Recreating a cardigan pt. 1

recreating a cardigan -original cardigan
recreating a cardigan - original cardigan

Recreating a cardigan

I have been wanting to recreate this cardigan I received from my mother-in-law for awhile now. I have had it for 7 years and it has become a staple item I wear all fall, winter and spring.

There is absolutely nothing wrong with it, but I feel drawn to this idea that I want to recreate it with my own flare. Something that is more intrinsically my style.  

I’ve never been one to  consider myself to be a fashionista, by any stretch of the imagination. I love thrift shops and good clearance rack and obviously slow fashion, but I do have a “style” of sorts.

So first I set out to create the colorways I had in my mind for this recreation.

Recreating a cardigan- The colorways

You can view the dyeing process I went through in the video below


After dyeing all the neons,  I settled on just using 4 colors of the rainbow as the flourescent yellow created a bright green and the flourescent orange turned brown because of the technique I used.

color rejects

I also dyed a neutral with grays with the same technique, so the plan is to work this bottom up and marl all 5 colors starting with the neutral and ending with the spearmint color.

The original cardigan is a very thin machine knit material possibly fingering or lace weight, but my favorite base to work with is DK.

I chose my Sturdy DK base which is 75% superwash merino 25% nylon 246 yards per 100g and its just so soft.

I chose this base with nylon for extra sturdiness  to keep from excessive wear over time as this will be heavily used.

recreating a cardigan pt.1- the math

To begin with, I took measurements for the width from edge to edge, from the bottom to the neckline, the measurement from the bottom to where the armhole splits, and then from where the arm holes split to where the shoulders are joined.


Front width -35″ 

Back width -37″

Average -36″

Armhole to bottom hem -16″

Armhole length -9.5″

Neck to bottom hem -30″

Shoulder to bottom hem -25″

1.5″ Bottom ribbing

1″ ribbing around front and hood


Swatch- 21s x 32r = 4″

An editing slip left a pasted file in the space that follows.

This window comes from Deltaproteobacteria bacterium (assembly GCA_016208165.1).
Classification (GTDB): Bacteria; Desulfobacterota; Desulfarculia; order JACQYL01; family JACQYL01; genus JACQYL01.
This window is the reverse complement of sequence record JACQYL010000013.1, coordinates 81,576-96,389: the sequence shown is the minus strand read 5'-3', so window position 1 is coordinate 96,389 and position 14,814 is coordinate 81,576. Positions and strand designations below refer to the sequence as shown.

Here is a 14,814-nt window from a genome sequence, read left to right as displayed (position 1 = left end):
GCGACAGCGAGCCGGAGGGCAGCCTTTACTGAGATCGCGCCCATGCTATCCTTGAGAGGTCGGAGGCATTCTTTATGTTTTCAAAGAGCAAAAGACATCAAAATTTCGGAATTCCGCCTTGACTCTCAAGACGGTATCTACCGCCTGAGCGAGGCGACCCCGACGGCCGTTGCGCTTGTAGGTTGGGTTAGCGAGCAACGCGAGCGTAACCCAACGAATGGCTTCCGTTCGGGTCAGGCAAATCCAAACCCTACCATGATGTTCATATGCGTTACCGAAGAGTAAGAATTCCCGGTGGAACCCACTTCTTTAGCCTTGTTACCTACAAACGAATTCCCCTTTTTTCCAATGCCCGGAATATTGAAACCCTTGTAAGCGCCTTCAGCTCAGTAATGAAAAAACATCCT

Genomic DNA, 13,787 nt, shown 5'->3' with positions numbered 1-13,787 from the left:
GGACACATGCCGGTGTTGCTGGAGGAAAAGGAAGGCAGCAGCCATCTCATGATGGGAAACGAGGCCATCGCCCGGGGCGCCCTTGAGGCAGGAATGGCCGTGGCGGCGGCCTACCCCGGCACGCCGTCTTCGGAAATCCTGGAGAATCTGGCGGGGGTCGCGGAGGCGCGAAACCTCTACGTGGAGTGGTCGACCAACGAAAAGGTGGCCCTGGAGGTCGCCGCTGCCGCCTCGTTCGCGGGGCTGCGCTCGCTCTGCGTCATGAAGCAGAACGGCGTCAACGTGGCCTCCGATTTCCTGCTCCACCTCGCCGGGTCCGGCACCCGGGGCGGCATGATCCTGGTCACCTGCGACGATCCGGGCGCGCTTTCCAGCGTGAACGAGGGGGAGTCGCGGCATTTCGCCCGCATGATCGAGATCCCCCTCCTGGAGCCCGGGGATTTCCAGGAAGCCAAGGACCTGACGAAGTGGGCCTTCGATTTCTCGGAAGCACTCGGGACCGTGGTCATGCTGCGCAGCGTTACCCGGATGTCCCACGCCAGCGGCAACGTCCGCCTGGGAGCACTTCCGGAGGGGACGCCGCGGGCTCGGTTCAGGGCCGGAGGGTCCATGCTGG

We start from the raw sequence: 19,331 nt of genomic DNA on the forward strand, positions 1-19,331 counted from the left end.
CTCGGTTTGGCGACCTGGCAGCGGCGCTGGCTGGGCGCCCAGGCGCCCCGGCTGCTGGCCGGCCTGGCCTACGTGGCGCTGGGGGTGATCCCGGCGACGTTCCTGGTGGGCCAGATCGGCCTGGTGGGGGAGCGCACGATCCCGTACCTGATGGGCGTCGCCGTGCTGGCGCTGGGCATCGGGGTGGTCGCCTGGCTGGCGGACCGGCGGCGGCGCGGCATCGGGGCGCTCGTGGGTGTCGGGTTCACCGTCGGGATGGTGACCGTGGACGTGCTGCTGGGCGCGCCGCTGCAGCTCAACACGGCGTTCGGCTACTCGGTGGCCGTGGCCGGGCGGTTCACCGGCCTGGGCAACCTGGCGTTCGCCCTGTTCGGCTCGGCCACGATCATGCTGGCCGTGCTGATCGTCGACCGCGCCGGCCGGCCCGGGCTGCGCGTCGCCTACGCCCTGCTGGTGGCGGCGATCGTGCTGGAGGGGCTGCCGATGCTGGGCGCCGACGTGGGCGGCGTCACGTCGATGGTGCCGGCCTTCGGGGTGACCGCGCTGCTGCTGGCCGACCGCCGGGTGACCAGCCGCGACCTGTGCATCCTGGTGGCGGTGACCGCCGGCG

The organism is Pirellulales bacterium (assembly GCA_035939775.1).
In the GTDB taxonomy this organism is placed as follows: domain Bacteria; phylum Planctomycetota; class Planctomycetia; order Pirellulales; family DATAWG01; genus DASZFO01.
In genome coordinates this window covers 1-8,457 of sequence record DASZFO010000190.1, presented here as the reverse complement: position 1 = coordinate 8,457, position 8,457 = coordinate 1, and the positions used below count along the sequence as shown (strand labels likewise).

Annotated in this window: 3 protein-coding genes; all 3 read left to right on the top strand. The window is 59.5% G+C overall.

swatch in the round using US6 4mm needle

21s /4 = 5.25 sts per inch

36″ width x 2= 72″

72 x 5.25 = 378 #of sts to cast on

Actual cast on 376 sts

376/4 = 94 

change colors every 6″

Recreating a cardigan pt.1 - the plan

When I laid the cardigan out to take measurements, I quickly realized that there is shoulder shaping, as a result of this discovery I took 2 measurements for length.

From the neck to the hem and then the shoulder to the hem.

There is a 5 inch slope for shoulder shaping, so I will need to do some research on the shoulder shaping process for when I get to that point.

The front width is a little smaller than the back width, which I deduced is from frequent wear and occasional washing, so I decided to take the middle number 36″ to use when figuring out the math.

This cardigan has plenty of ease, so by taking the number in between, 36 for the width gives me a 72″ circumference and my bust is 53″ so I am confident that even though its not exact, it will work out.

The original cardigan is in stockinette, so I am going to be working this in the round and then steeking.

Steeking is something that induces anxiety just watching videos of it, however, I am excited to learn a new skill and will be practicing a lot before I steek this cardigan.

If you don’t what steeking is, it involves scissors and cutting your knit fabric. You can view this video on steeking.

Using the math above I have cast-on 376 sts. The original math worked out to 378 but I need the # of sts to be divisible by 4 evenly.

The photo below is my progress as of now:

recreatng a cardigan pt.1 - conclusion

In conclusion, I am pleased with my progress thus far and am confident that I am on the right path.

In my next post, I will discuss my color changing technique and my plans for splitting the front and back. 

Please let me know your thoughts or suggestions in the comments!

Thank you so much for coming along this journey with me. 

Take care and make loops with love,


Empower People Crochet Bandana


Owner/ Operator

Teresa is the jack of all trades behind FuzzyWhatKnots Fibers. Teresa resides in Pennsylvania with her Husband, daughter and cat. When she’s not slinging yarn or splashing dye she enjoys a scenic hike or a good book

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